Year after year, Uwe has gained feedback from his students that the ability given to understand their own intercultural competences is a useful one. “There are multiple examples of that enlightenment feeling, where you see the smile on a face – that the penny has dropped. And for some people learning has to do with anxiety to overcome. People are afraid, if they don’t understand the cultural implication of things, because they come from within a different culture,” he says.
“Under the umbrella of soft skills, we are getting our students to gain more intercultural competence. We are proud that we are here very diverse in terms of nationalities. Giving students an insight into intercultural aspects helps our students to learn and to develop.”
A typical example: somebody arrives fresh from another continent directly from the airport into a classroom in Birmingham. “With all its charm, Birmingham UK – what the city and the country and the society stand for, what work culture is there – students come maybe from the middle of India, Africa, Asia, the United States, and it’s a different culture they’re diving into.”
Uwe is by background a business psychologist who has worked in more than 50 countries. “In psychology we talk about four stages: you are unconsciously incompetent, then consciously incompetent, and then you come into the higher stages of becoming more aware of the skills and applying them. At first you may be a bull in a china shop – you don’t even know when you make a mistake.”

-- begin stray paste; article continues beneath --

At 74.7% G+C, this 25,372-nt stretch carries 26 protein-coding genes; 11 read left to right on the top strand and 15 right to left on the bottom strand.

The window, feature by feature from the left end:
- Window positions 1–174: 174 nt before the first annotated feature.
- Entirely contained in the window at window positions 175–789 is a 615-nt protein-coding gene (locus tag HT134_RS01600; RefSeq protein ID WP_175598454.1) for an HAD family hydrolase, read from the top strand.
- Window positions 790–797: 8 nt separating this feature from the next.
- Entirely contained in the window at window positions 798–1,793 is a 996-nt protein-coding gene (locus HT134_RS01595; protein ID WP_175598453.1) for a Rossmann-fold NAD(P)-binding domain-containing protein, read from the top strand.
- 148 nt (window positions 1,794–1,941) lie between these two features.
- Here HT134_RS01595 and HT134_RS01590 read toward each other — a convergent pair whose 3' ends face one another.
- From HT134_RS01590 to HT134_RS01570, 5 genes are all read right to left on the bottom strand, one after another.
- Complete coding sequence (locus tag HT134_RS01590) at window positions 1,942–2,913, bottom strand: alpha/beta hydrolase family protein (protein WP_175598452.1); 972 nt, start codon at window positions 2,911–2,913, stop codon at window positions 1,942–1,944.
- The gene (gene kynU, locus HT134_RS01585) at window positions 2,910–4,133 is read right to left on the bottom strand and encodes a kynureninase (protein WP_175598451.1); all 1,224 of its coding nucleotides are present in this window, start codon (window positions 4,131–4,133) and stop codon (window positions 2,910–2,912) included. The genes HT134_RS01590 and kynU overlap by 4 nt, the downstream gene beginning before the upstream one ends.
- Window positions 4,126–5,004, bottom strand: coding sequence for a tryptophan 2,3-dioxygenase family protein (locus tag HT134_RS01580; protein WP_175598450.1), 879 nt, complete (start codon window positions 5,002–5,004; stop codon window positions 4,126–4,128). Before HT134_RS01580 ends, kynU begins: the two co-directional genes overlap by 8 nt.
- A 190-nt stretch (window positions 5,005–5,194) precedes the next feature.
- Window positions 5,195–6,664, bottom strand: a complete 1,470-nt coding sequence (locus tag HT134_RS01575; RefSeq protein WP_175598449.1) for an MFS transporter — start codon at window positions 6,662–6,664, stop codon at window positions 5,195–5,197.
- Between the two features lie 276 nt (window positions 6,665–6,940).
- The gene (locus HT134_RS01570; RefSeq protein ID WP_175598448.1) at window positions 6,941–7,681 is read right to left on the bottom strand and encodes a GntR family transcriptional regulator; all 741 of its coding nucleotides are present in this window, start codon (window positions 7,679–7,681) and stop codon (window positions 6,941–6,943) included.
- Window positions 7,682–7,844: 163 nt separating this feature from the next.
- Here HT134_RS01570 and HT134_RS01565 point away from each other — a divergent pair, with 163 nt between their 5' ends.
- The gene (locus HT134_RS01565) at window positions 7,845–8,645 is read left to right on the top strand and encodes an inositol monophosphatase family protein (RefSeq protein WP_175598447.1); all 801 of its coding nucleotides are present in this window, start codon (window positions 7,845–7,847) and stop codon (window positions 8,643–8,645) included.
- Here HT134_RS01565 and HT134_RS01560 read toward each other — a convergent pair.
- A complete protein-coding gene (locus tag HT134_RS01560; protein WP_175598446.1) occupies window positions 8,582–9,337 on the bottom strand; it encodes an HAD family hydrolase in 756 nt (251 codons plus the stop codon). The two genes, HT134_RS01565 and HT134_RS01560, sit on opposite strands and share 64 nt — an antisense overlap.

Awareness-building, he says, is central to learning processes. You learn where is your comfort zone, and what is outside that zone. “A typical cultural mistake is when a man holds out his hand automatically for a handshake with a woman and she says, ‘Oh no, in my culture it’s not allowed’.”
This awareness typically comes in the students’ reflective writings – when they use their insights into their own cultural competences from the IRC questionnaire to probe how they feel and act. “I say to them, ‘Soft skills will make your hard skills shine.’ It is in the mid-term and long-term you will gain from this, to be good in communication, or in leading a team.
“I think where the penny drops is often in the team situation. I’ve heard people saying ‘Ah, now I understand why people behave differently.’ A concrete example I’ve seen in some individuals is, once they get the key for this intercultural perspective, they can unlock the reason for dysfunctionality in their teams. They realise – stop a moment, we have two, three, four different cultures here; oh, in this culture their way of communication is more indirect, whereas in that, it’s more direct; that’s why we have tension, maybe we need to slow down the process. The price of working in intercultural teams is that you need more time.”
The IRC opens the door for understanding of issues like these. “The story for me is that teaching in a setting like this, you have the ingredients, you have the tools, and you put them together and make it a success for your participants. “Some get more out of it, some less – because for them, it’s not relevant. But when someone is assessed, we look in the reflective writing to see what are the key insights that people have.”
 See Geert Hofstede, Geert Jan Hofstede and Michael Minkov (2010) Cultures and Organizations: Software of the Mind: Intercultural Cooperation and Its Importance for Survival (page 4). 3rd Edition, McGraw-Hill, London.